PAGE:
Strategy & Operations » Leadership & Management » The financing divide

The financing divide

Business confidence is being neutered by adviser gloom, writes the QCA's Tim Ward in his latest blog

AS MENTIONED in my post last month, the results of our second QCA/BDO Small and Mid-Cap Sentiment Index are now out and I can tell you that there is a fascinating divide between advisers and companies as to whether the world out there is a gloomy or a bright place.

While companies and advisers remain pessimistic about prospects for the UK economy, 65% of small and mid-cap companies are relatively optimistic about their own prospects over the next 12 months. But, advisers do not share this optimism – only 20% are optimistic about small and mid-caps’ prospects. Several commentators have recently suggested that this pessimism may be preventing companies from raising the finance which will start to put the economy back on a growth path.

If companies are sensing a change then why are the advisers still sensing gloom and doom? The City is witnessing quite a change in the stockbroking world. Several firms have merged, others have pulled out of the market altogether. This is three years later than the corporate world which rationalised and down-sized so that it could withstand the effects of the credit crunch and global shifts in economic sentiment. So the advisers are voicing what they are feeling rather than what their corporate clients are experiencing. I wonder whether this aligns with your experience?

As part of our second quarterly QCA/BDO Small and Mid-Cap Sentiment Index survey we asked what companies and advisers wanted to see in the forthcoming Budget. The single most popular policy would be to allow AIM and PLUS-quoted company shares to be included in ISAs – over a quarter of both small to mid-cap quoted companies and advisors believe that this would have the greatest positive impact on business.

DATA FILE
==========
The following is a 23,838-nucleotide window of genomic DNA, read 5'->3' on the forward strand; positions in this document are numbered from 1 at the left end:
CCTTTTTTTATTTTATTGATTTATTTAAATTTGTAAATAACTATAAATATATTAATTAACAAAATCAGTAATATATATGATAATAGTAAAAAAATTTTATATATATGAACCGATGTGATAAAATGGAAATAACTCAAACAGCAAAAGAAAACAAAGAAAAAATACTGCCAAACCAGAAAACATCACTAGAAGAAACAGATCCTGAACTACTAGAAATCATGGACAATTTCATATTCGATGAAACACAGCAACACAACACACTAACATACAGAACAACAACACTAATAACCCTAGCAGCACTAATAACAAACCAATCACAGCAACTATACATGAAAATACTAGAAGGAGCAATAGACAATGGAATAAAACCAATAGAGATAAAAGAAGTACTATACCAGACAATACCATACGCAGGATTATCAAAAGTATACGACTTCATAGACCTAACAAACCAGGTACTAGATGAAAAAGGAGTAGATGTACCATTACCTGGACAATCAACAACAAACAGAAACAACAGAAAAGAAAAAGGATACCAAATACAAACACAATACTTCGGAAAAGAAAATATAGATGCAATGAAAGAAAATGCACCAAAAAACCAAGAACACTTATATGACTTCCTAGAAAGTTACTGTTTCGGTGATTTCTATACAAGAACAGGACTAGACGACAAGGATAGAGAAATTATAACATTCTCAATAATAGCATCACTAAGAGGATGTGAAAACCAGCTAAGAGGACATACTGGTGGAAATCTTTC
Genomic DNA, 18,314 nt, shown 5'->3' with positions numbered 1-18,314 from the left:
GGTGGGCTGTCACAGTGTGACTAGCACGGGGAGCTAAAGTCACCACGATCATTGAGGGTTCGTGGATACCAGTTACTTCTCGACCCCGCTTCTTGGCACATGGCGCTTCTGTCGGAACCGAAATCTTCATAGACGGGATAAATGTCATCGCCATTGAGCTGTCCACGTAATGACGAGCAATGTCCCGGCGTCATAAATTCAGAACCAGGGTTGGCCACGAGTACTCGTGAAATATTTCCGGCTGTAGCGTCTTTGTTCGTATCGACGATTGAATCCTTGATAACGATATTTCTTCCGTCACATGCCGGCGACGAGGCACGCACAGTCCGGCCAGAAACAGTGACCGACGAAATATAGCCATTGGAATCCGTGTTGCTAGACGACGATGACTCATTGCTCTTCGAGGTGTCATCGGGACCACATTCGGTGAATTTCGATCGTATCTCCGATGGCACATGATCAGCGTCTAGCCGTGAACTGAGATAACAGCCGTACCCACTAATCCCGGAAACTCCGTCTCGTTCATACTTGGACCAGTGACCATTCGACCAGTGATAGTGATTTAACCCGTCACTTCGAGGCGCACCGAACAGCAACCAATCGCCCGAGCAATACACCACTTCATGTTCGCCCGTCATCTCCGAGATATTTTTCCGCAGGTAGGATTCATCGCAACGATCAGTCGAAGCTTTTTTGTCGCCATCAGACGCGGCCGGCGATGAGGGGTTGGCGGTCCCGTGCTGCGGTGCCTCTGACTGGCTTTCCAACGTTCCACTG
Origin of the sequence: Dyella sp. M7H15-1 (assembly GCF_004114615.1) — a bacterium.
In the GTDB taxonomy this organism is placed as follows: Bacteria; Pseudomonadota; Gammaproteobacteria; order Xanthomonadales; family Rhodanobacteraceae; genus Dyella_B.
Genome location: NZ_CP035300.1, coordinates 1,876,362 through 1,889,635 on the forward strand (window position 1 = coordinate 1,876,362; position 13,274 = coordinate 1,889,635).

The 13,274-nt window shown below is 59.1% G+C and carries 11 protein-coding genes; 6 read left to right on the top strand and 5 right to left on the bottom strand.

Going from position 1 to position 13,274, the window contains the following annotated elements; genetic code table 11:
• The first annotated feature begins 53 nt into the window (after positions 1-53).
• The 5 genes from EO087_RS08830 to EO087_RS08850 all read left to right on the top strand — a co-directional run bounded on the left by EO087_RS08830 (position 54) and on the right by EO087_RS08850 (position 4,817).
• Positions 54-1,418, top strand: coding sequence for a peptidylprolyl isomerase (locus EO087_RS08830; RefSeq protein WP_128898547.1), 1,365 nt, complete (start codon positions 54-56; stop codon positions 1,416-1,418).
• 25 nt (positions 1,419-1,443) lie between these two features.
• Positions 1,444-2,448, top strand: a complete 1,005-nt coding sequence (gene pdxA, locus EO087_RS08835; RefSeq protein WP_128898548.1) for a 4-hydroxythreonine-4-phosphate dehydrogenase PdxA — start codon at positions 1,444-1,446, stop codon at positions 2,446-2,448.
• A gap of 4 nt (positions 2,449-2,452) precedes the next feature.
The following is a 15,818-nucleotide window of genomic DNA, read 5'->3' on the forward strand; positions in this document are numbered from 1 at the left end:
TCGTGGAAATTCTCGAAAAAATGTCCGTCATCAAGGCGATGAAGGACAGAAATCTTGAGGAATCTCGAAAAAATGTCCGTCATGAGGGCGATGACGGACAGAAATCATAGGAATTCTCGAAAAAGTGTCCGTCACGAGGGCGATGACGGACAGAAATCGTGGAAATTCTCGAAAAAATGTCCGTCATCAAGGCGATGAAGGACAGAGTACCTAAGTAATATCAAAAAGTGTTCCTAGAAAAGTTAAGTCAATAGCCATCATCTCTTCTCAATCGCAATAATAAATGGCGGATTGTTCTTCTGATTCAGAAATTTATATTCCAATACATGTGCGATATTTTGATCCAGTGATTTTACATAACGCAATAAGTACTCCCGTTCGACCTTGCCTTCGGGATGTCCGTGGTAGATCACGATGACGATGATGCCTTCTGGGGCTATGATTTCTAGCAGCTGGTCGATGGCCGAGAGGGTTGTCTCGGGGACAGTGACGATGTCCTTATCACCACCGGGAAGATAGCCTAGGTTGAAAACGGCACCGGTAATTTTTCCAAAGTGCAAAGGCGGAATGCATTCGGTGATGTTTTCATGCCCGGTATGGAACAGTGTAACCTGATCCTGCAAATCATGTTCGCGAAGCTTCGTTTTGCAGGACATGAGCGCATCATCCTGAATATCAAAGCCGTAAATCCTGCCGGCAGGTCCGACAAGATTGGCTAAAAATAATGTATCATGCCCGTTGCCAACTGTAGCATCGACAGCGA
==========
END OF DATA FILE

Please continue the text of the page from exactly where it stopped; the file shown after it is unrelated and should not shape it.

The removal of stamp duty on small and mid-cap company shares and reforming capital gains tax relief are also highly desired items to make a Budget appearance.
As I highlighted last month, we asked the small and mid-cap sector what they felt about the Government’s proposals for a binding shareholder vote on executive pay. 52% of small and mid-cap companies do not support the proposal – and comments suggested that many view it as a PR exercise that hasn’t been well thought through. This fit well with our finding that the majority of small and mid-caps believe that regulation is going to increase over the next 12 months.

Our partner in the survey, Scott Knight of BDO, suggested that this “is an opportunity for Government to reframe the shareholder/small and mid-cap relationship towards a longer term more engaged model.” How right. It’s time for the Government to introduce fiscal measures which support their policies.

Tim Ward is chief executive of the Quoted Companies Alliance (QCA), the membership organisation of the small and mid-cap quoted sector. His past roles have included head of issuer services and head of marketing at the London Stock Exchange and finance director at FTSE.

Was this article helpful?

Leave a Reply

Subscribe to get your daily business insights